In the United Kingdom today there are approximately 10 per cent of pupils who are in the process of learning English as the language of instruction at the same time as they are learning subject content. These pupils are dispersed unevenly throughout our schools, and come from many different linguistic, social and educational backgrounds. The challenges for effective provision are considerable whether a school or local authority caters for a stable, sizeable population of minority ethnic pupils or for just a few new learners of English.
Building on the work of a conference last April, the School Curriculum and Assessment Authority is taking forward the task of developing national policy guidelines for teaching and learning English as an additional language (EAL). Guidelines will be available later this year.
The major themes to be addressed are: the importance of ensuring that pupils for whom English is an additional language become competent in its use as quickly and effectively as possible; ways of making use of opportunities in the national curriculum for planning and teaching EAL; what makes for effective teaching of EAL, using the spoken and written resources of the classroom to best advantage; assessment and record keeping; using resources to meet identifiable needs.
Last year's conference brought together a wide range of people from different parts of the UK and abroad, and included representatives from the Department for Education and Employment, the Office for Standards in Education, the Teacher Training Agency, teacher unions and professional associations. Speakers represented papers from Australia, the United States, New Zealand, France, Switzerland and Germany. How these different countries tackled the issues helped to sharpen the nature of the debate within the UK.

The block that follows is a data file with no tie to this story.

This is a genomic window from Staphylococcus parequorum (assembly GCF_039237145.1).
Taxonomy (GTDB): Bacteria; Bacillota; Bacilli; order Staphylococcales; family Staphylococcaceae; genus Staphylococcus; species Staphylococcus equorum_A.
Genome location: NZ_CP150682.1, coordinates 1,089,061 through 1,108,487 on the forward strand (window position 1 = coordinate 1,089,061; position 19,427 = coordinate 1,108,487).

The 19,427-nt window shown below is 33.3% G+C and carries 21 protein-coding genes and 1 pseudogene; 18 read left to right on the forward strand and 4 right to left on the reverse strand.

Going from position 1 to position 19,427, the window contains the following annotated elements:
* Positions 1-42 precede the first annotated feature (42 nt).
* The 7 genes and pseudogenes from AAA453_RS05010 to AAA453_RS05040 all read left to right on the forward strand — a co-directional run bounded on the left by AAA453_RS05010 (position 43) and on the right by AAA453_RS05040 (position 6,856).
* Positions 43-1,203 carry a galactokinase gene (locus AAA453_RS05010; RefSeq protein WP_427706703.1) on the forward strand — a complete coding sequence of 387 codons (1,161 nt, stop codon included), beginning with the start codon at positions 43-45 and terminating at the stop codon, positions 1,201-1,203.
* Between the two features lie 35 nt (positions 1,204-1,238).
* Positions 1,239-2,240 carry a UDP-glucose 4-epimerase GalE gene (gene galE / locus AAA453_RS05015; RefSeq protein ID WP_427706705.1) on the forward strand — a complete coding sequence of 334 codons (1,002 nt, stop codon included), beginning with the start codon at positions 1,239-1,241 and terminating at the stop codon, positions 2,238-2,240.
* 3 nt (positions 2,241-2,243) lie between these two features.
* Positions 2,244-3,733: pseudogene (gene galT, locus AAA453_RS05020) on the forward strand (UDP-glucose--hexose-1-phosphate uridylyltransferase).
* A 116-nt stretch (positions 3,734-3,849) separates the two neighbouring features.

It was the overwhelming view of the conference that a national policy framework was need to guide practice at LEA and school level. Delegates emphasised that the professional knowledge of teachers should be enhanced through appropriate qualifications.
There was also a strong feeling that information about the attainments of pupils learning English as an additional language should be more systematically gathered. And since there is considerable uncertainty from year to year about additional funding to support the teaching of English, delegates argued for a rationalisation of current arrangements and a clear commitment to pupils' language needs at all key stages.
A report on the international conference, Teaching and Learning English as an Additional Language: new perspectives, has been published as SCAA Discussion Paper No 5. Available from SCAA Publications, PO Box 235, Hayes, Middlesex UB3 1HF. Order reference: COM95371. Price Pounds 4: schools and educational establishments receive 50 per cent discount Janet White is professional officer for English at SCAA.